When Boston Mayor Martin J. Walsh convenes with his peers from several neighboring cities on Wednesday, they’ll kick off an unusual partnership: Instead of competing for employers, they’ll now formally work together to draw them to the region or keep them here.
On Wednesday, Walsh is scheduled to sign the Greater Boston Regional Economic Compact. He’ll be joined by Quincy, Braintree, Cambridge, Somerville, and Chelsea leaders. Together they will hire a point person to coordinate economic development efforts and will initiate monthly meetings among staffers from each city.
The move reflects a campaign pledge that Walsh made two years ago to take a more regional approach to economic development, a significant break from the approach employed by his predecessor, Thomas M. Menino.
“When you talk about Greater Boston, we compete with New York, we compete with Silicon Valley, we compete with other areas of the country,” Walsh said. “I’m going to continue to push for Boston. However, I’m not going to make a push in the city at the sake of taking business away from another [local] city.”
Menino famously celebrated Vertex Pharmaceuticals’ decision to relocate from Cambridge to Boston, and he publicly complained when Partners HealthCare chose Somerville over Boston for its new office complex.
But companies from other parts of the country don’t necessarily think of municipal boundaries the same way. To many of these out-of-state companies, the cities are all part of “Boston.”
When you have a major employer shortlisting the Boston area as it sniffs around for a potential new headquarters, for example, the region’s case can be helped if its top cities act as allies.
“What we want to make sure happens is that corporations understand they’re not just getting one city,” said John Barros, Walsh’s economic development chief. “They’re getting the region, a strong, politically stable, well-coordinated region.”
After Walsh took office in January 2014, the local mayors and city managers began meeting on a quarterly basis to discuss shared issues. These discussions helped prompt an effort later that year to brand the cities along the Red Line as a “life sciences corridor.”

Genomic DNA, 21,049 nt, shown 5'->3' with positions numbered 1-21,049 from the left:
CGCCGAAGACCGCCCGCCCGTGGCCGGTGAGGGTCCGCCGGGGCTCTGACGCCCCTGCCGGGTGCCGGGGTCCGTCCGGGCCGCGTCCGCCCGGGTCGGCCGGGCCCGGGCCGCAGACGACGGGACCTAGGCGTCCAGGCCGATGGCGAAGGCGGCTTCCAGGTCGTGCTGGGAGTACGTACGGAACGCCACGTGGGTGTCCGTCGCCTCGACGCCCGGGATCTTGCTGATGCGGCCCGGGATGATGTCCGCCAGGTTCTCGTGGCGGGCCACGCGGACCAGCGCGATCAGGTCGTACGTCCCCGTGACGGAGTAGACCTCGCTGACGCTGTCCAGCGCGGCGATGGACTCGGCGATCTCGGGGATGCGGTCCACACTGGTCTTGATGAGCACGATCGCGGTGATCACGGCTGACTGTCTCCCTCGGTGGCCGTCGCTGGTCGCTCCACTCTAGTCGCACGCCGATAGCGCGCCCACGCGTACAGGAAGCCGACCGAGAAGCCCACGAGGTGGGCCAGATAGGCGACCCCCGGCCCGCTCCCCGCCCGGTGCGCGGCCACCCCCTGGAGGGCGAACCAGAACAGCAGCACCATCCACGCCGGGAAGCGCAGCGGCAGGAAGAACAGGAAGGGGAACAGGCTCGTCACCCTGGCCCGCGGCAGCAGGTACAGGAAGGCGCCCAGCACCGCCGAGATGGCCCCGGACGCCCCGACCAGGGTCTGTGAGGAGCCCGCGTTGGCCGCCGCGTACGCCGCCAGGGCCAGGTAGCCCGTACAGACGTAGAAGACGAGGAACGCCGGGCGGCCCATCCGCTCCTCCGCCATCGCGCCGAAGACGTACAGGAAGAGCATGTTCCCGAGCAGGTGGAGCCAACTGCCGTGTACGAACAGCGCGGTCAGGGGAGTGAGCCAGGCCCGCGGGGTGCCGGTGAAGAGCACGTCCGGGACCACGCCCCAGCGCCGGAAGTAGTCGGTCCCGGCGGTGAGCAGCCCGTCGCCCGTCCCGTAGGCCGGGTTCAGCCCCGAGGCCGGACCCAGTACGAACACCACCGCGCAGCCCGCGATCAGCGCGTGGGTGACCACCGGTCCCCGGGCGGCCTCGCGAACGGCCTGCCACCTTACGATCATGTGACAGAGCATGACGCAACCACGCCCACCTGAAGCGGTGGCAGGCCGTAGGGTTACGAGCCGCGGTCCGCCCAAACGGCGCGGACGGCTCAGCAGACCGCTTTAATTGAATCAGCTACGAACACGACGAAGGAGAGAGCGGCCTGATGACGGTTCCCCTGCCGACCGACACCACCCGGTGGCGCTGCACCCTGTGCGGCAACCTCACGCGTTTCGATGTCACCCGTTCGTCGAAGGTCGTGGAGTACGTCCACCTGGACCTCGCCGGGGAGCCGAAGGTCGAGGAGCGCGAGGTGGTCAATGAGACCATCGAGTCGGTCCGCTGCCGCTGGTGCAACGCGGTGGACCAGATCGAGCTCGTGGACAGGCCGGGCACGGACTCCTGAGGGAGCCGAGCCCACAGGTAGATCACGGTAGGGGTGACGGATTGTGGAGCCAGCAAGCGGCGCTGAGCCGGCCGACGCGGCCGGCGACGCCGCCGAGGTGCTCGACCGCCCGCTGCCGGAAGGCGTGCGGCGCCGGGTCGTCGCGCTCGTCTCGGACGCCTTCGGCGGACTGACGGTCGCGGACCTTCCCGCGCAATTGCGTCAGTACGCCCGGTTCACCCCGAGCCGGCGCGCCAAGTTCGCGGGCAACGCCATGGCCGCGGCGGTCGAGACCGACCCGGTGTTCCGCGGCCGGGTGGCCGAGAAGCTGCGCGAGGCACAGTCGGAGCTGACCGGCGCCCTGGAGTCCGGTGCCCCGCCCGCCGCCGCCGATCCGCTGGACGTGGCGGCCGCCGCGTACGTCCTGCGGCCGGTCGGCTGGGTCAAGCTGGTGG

This new compact goes well beyond that effort. Barros said he fully expects the coalition to be supported by at least one staff person, with office space in all six municipalities.
City staffers also will work to resolve regional issues such as employment growth, housing, transportation, and climate change. The group will also discuss how to brand the region.
“We’re all sitting in a regional economy where [much of] the workforce lives in one city, works in another, buys in yet another,” Barros said.
Somerville Mayor Joseph Curtatone said he’s glad for the change in direction at Boston City Hall.
“Marty Walsh . . . opened up Boston to a greater conversation that many of us have been advocating for,” he said.
Tom Ambrosino, Chelsea’s city manager, said getting officials from other cities together can only help.
“When you’re sitting around in a room, collaborating with other leaders, sometimes someone has an idea that makes a lot of sense, and you say, ‘I’m going to try that in Chelsea,’ ” Ambrosino said. “We all benefit from these regional efforts, so let’s work together as opposed to working at odds.”
The approach probably will come as a relief to business leaders, who sometimes complain about differing rules and politics in each municipality.
“It’s about time,” said David Begelfer of NAIOP Massachusetts, a commercial real estate trade group. “[Under Menino], if you could steal a company from Cambridge, you broke open the champagne. We need to have everyone together, saying ‘We’ve got one from South Carolina, break open the champagne.’ ”
Jon Chesto can be reached at firstname.lastname@example.org.